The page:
Today our little family began fourteen days of self-isolation under the coronavirus guidance issued by the government, all of which seems a little bizarre to write.
More on that soon, but first a little background.
It’s only a few short weeks since the coronavirus seemed very distant; another of those awful problems that happen elsewhere, to other people. The scale of the virus was alarming, but it was far away, as things tend to be for those of us with the privilege to have been born in the second half of the twentieth century into a stable liberal democracy of the northern hemisphere.
Gradually, it got closer. Through January the articles and reports became ever more worrying, and we experienced our first two cases in the United Kingdom. It was here and it was given a name (COVID-19), but new positive test results trickled through February.
As we arrived in March there were less than fifty cases in the UK, and it was still relatively easy to dismiss the increasingly dire warnings rapidly emerging from the World Health Organisation and Public Health England.
It couldn’t be that bad. Could it?
Well, here we are. In the middle of March we’re approaching 2,000 cases in the UK alone, with sixty dead already. Experts expect case numbers to double every five-to-six days, which could rapidly leave us with over one hundred thousand cases before we reach the end of April. Even that mind-boggling number, we’re told, may well be the tip of the iceberg. And left unchecked the virus would likely ravage the population, leaving hundreds of thousands dead in this country alone.
Until yesterday (16 March) our government followed a strategy of mitigation – a noticeably light touch on the virus which, in contrast to most of the rest of the world, aimed to develop a herd-immunity in the community, rather than suppressing the outbreak. Reaction to the plans was (predictably) one of widespread public outcry, and things rapidly changed over the weekend until yesterday, when we began to move headlong towards a more wholesale suppressing strategy as has been seen across most of the rest of Europe already.
So we find ourselves with very strong guidance on limiting social contact and maximising social distance. For now, this does not involve school closures, though that is likely to follow, for everyone, within days.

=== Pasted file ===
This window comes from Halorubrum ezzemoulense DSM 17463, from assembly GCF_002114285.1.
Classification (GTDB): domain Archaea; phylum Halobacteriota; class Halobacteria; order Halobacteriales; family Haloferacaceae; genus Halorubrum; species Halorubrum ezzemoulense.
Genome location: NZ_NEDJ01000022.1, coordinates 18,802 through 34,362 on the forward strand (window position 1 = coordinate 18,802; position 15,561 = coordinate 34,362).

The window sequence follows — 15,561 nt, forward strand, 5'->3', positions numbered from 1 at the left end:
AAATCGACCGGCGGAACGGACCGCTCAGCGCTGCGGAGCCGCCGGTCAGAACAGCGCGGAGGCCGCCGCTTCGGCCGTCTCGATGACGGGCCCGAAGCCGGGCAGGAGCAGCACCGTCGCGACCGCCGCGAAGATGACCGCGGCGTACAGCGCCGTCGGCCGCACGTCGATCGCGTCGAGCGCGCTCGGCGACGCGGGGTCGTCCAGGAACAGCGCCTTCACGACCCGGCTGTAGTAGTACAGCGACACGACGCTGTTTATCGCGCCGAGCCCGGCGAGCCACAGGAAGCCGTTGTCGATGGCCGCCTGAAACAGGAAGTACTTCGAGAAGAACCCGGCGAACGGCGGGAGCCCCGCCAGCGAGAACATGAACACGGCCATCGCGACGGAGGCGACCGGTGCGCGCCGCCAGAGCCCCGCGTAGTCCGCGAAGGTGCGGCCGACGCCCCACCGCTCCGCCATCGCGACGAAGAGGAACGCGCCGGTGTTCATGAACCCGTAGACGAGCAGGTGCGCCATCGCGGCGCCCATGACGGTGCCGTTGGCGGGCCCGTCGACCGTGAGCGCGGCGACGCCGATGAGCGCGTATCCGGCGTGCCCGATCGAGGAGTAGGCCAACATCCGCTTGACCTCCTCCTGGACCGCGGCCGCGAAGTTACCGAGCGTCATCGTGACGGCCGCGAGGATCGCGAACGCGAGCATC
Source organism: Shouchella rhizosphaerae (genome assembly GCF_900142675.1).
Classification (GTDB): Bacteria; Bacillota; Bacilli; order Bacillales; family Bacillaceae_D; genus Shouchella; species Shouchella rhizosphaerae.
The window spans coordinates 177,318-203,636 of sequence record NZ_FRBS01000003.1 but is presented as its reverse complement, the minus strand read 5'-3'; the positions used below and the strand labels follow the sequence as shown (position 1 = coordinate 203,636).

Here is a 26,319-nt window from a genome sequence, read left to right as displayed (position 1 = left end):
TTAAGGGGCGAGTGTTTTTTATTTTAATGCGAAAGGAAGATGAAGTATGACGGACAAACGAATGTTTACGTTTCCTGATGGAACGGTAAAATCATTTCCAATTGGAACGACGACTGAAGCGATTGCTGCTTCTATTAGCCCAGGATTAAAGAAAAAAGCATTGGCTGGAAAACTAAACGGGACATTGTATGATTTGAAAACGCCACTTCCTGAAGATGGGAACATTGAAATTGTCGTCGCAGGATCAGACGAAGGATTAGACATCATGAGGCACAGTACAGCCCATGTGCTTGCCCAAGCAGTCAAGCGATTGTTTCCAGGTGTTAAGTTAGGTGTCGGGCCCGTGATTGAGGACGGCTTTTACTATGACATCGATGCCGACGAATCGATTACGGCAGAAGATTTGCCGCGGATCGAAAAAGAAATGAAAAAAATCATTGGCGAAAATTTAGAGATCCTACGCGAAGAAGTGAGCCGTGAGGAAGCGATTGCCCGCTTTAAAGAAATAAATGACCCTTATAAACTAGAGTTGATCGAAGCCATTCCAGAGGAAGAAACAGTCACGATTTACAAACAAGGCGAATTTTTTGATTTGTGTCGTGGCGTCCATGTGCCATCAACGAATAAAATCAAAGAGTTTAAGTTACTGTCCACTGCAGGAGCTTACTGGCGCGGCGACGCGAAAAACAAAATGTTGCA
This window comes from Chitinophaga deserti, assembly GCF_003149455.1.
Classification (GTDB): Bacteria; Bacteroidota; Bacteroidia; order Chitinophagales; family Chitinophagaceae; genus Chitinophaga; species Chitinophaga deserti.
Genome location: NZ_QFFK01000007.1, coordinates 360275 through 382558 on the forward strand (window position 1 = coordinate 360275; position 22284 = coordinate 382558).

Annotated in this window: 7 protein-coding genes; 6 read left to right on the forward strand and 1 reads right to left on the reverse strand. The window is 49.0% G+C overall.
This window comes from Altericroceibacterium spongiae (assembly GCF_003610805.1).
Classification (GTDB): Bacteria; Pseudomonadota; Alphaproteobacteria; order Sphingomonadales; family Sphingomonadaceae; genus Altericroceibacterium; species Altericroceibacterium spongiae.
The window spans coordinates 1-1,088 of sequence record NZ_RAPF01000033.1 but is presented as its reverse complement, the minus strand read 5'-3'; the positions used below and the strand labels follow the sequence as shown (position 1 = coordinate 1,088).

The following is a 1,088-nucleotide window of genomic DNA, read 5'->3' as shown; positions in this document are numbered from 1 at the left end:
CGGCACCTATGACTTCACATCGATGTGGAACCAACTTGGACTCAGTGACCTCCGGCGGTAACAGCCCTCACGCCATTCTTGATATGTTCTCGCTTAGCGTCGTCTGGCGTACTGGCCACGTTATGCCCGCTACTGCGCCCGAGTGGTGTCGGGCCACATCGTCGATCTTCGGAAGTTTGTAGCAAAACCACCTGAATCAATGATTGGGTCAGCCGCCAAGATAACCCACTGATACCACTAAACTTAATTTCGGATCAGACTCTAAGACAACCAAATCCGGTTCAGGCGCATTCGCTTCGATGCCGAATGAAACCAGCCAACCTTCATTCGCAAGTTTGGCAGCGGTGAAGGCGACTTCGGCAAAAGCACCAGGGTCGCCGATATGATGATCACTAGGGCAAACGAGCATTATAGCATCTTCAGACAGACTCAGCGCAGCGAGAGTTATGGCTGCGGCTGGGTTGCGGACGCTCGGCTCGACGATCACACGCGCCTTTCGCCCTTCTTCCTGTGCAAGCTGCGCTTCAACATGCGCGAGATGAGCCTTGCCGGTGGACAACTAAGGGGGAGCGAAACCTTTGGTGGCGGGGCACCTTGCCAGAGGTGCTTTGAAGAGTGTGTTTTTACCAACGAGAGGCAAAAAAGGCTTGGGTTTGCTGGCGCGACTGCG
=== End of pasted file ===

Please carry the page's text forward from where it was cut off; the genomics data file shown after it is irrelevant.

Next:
Except that for us, unexpectedly, it began today.
Our youngest was sent home from school yesterday with a temperature. Overnight she seemed fine, and we planned to take her into school today. On speaking with school staff, however, it became clear that to do so would risk us flying in the face of that clear government guidance and, although we felt that she was fine, the argument of the school as to why we should keep her at home for the greater good was a strong one.
We took her home and called her big brother’s school to inform them, which – of course – meant that he too was to leave under the current guidance. As such, we are classed now as a family that has to self-isolate for fourteen days from today.
How will we do that?
Well, in one way we are fortunate. We work from home and can continue to do so, to a large extent, with the kids around us. There will be significant disruption to our work as we both need and want to spend time helping them with schoolwork so that they don’t fall behind during what is likely to be months, rather than weeks, of school closures ahead.
We plan to add structure to their days so far as possible, and while we will isolate to a large extent, we need to get them out into the air too, so we’ll take walks around the village and local parks while maximising social distancing as required.
I’m able to get to the shops, so plan to do so for essentials for as long as I can until the guidance becomes more strict in the weeks ahead. There is no lock-down here, yet, so we’ll be responsible but have no need to make others go out of their way for us.
Of course the kids can play in the garden, particularly as the weather improves into spring. They can paint, build, play, read, learn. Our eldest is planning on keeping a daily video diary, just for his own record, so that in future he can look back on what are rapidly becoming unprecedented times.
Financially, of course, we need the work to keep on coming, and that’s never guaranteed. The economy, worldwide, is sinking before our eyes, and consumer confidence is sinking with it. Disposable income is diminishing and that can rapidly have an impact on a small business like ours. So as well as the threat of the virus itself we have – like so many others do – the secondary threat of economic impact caused by the necessary measures being taken to suppress COVID-19 so far as possible.
And that is where we find ourselves on day one of our self-isolation. We adore being together, which in itself is a great point from which to start.
We must work. We must play. And we must do whatever we can to turn this very big and very strange moment in human history into something positive on a very small and very family level.